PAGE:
seemed committed to publishing one of these things in our own
home. Setting aside my scholarly interests, I next asked a very
pragmatic question: How much was all this help going to cost?
"It doesn't cost anything," Daniel told me, offended
that I would put a price tag on zinedom. "Everybody's just
happy to help you out."
After zines entered
our home, I observed several unique occurrences. A great deal
of mail began arriving at our house addressed to Daniel with
return addresses from all over the country. Also, my son and
several other older teenagers, disinterested in school for a
variety of reasons, began using my Macintosh computer to produce
articles, interviews, letters and artwork. This seemed an uncharacteristic
activity after a string of unpleasant and frustrating situations
at school, particularly in what our school district was calling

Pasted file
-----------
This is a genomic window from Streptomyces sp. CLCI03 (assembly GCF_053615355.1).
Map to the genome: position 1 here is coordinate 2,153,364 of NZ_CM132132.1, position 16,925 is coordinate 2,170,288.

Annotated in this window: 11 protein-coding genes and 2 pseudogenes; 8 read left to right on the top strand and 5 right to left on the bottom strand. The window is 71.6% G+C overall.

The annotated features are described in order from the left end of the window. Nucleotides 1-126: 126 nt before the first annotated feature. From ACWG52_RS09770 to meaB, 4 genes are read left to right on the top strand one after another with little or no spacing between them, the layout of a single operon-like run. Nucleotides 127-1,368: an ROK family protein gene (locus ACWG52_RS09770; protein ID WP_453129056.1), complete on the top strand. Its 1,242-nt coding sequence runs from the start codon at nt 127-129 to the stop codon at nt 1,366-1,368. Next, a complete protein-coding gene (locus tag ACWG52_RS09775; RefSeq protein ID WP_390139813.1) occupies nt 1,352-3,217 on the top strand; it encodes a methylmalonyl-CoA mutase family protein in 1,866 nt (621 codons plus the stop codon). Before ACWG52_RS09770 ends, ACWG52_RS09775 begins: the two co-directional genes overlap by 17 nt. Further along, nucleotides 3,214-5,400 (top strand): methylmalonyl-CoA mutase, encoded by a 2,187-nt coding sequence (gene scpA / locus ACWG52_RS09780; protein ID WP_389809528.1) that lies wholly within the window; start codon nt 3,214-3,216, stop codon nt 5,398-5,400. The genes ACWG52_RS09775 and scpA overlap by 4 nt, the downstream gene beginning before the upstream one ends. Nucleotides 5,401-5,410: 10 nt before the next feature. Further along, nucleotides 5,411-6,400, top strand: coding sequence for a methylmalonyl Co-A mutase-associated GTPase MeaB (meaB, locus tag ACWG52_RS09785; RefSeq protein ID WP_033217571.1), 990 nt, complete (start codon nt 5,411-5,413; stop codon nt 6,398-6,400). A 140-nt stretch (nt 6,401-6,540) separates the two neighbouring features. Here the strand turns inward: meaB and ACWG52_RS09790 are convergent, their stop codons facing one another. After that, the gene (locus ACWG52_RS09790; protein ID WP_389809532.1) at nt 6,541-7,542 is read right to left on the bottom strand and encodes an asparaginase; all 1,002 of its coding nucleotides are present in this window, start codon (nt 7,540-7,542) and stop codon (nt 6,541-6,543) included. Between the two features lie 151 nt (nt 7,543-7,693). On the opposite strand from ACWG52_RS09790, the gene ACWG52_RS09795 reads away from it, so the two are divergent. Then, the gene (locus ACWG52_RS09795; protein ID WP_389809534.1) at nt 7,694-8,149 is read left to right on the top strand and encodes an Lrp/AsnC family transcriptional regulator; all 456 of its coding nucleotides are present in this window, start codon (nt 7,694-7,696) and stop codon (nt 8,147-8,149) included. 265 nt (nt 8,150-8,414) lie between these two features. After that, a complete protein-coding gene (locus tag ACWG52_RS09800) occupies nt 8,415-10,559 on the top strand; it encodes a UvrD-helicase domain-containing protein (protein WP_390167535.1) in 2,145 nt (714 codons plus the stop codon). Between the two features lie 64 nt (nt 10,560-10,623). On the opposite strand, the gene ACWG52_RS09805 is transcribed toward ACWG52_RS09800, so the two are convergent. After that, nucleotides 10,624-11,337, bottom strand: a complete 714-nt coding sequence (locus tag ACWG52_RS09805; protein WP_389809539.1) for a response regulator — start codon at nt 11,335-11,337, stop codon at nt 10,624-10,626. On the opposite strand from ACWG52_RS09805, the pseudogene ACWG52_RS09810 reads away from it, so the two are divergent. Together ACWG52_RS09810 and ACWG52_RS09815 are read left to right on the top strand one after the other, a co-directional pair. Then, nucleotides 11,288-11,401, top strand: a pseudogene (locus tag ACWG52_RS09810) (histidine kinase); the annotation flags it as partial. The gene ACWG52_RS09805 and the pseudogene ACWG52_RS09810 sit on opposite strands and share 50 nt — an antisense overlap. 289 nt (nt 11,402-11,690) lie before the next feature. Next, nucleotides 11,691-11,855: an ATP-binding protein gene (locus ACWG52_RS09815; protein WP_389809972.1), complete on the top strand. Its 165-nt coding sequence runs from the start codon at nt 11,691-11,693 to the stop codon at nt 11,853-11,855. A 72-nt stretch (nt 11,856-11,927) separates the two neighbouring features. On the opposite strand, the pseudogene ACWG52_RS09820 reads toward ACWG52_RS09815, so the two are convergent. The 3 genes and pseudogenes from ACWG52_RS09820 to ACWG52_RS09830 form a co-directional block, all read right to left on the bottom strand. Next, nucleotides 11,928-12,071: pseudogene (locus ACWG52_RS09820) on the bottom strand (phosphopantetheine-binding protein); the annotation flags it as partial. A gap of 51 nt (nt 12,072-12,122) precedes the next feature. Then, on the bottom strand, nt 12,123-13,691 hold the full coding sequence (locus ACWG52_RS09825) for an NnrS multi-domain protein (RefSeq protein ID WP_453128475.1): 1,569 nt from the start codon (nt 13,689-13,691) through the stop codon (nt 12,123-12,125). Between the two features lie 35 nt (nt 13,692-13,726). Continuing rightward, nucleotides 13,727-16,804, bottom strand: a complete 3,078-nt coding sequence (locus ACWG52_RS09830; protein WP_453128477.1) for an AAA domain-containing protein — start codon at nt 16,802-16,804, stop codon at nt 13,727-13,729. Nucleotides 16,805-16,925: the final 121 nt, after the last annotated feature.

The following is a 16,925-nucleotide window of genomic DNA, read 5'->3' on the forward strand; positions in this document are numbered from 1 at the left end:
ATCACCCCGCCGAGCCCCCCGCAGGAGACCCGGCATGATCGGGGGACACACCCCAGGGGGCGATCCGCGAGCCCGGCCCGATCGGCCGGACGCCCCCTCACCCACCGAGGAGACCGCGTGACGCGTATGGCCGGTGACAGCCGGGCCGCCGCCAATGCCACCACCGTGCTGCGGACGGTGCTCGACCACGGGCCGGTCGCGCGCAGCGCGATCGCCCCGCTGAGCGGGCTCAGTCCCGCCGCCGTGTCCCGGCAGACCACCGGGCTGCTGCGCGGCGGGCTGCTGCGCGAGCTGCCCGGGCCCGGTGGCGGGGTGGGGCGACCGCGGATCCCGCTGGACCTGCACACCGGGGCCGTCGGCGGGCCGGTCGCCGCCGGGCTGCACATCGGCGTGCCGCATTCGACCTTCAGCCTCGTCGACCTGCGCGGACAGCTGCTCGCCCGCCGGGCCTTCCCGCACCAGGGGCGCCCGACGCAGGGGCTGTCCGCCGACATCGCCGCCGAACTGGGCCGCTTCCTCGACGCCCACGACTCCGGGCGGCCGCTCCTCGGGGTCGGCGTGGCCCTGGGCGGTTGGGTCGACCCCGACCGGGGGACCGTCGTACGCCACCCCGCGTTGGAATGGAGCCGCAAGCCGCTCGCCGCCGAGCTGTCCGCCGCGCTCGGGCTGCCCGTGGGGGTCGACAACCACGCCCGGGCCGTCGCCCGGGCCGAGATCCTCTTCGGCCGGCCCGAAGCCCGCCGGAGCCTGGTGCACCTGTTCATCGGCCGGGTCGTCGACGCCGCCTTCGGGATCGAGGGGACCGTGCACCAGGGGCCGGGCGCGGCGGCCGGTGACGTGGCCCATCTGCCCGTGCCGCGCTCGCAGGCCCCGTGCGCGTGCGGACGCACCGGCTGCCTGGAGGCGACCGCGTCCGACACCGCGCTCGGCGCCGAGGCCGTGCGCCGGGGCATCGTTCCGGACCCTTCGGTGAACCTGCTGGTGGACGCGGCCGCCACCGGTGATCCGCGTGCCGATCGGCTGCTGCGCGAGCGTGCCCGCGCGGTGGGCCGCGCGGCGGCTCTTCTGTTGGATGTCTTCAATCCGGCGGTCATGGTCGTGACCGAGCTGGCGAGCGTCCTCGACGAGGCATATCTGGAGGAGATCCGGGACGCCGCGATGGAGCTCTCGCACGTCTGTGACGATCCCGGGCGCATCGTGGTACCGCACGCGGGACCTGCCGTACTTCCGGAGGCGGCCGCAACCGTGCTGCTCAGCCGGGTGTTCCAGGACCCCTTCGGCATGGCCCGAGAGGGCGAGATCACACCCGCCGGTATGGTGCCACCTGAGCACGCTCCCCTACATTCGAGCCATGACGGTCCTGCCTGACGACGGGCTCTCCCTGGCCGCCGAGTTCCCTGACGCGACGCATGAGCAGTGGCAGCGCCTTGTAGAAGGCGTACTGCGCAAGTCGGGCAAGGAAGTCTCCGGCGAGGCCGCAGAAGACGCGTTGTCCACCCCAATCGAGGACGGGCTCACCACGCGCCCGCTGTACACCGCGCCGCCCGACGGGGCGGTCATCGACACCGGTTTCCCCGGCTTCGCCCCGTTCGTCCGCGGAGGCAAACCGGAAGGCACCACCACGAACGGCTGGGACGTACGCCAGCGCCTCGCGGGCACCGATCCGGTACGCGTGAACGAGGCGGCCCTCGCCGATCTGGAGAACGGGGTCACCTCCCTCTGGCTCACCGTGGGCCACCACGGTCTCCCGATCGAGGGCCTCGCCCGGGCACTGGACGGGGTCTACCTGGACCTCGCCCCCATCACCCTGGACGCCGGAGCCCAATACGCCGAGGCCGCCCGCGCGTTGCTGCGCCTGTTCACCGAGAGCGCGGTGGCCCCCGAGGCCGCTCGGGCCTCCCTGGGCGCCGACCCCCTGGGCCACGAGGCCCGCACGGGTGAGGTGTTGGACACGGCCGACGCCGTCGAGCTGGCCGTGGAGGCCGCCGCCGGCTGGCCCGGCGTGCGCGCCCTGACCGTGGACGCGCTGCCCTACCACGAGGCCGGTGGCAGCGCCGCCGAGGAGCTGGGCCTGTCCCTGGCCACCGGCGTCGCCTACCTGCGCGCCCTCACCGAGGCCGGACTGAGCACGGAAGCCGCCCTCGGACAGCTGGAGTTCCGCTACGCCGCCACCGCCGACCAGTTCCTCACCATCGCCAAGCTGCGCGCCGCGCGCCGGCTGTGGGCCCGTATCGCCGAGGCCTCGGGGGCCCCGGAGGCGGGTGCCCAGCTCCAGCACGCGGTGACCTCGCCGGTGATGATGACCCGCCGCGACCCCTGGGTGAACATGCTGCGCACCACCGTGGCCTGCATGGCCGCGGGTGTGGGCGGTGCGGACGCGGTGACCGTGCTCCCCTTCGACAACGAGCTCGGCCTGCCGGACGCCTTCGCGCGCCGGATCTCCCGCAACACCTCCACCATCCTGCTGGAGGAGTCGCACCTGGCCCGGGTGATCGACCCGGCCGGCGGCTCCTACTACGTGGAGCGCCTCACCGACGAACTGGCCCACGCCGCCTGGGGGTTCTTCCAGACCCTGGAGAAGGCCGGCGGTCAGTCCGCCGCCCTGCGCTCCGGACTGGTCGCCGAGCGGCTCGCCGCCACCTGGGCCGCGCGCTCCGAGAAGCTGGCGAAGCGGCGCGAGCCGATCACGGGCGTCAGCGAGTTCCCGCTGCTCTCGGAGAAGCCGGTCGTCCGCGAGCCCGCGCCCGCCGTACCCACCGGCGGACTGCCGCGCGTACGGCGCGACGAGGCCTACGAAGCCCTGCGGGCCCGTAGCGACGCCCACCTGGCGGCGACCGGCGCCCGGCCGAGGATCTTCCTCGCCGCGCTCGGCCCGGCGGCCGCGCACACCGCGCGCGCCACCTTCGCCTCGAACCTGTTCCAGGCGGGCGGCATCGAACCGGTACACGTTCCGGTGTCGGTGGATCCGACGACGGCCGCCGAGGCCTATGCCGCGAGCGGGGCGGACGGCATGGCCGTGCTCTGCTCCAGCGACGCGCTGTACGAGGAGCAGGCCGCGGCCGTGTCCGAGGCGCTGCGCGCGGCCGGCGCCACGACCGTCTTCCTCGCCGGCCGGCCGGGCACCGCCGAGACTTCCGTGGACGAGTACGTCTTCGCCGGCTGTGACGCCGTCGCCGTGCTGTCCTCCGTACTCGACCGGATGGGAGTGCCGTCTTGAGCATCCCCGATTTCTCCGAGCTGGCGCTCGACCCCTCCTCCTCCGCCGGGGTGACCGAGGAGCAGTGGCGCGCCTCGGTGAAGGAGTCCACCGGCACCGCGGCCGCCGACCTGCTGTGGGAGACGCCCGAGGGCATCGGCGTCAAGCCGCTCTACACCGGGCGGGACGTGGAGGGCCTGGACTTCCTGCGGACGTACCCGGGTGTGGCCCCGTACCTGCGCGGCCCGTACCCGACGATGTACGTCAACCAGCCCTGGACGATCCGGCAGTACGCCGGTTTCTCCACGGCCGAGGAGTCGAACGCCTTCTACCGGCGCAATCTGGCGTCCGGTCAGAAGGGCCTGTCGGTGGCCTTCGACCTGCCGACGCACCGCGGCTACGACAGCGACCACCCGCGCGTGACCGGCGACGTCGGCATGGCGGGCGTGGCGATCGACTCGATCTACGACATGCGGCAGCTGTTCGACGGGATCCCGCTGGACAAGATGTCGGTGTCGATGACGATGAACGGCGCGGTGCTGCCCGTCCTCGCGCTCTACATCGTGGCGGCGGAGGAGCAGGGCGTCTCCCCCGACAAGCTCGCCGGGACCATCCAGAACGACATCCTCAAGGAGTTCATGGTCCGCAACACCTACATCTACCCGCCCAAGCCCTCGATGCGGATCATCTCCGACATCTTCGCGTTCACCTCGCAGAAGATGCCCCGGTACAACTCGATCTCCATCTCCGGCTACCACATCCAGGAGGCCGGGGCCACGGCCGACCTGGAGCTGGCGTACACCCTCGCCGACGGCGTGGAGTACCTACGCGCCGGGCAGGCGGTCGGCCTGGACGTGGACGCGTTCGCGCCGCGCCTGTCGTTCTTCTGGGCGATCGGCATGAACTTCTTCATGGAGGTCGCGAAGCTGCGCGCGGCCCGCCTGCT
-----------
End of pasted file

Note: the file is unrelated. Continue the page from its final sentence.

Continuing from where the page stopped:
"Writing Center." The experience that led me to take
zines seriously happened during October of Dan's junior year
when he was removed from "Writing Center."
are described by Irene L. Clark as a place where "one can
learn to write by writing, talking about writing, getting feedback
on one's writing, and by rewriting and rewriting, preferably
in a comfortable non-threatening setting" (vii). Our high
school English department chair explained that the writing center
program "sets high standards," that Dan's work "wasn't
up to par," that a student can be 'dismissed for not meeting
expectations." This grated on me as antithetical to Clark's
conception of a writing center. Since I'm studying the teaching
of composition, I volunteered to work in the writing center,
hoping that I might, at the least, be able to gently steer the
teachers in the direction of some good reading about writing
centers. The department chair told me he didn't know too much
about writing centers, that he'd like to "brush up on them
first." He told me that I should call him next spring.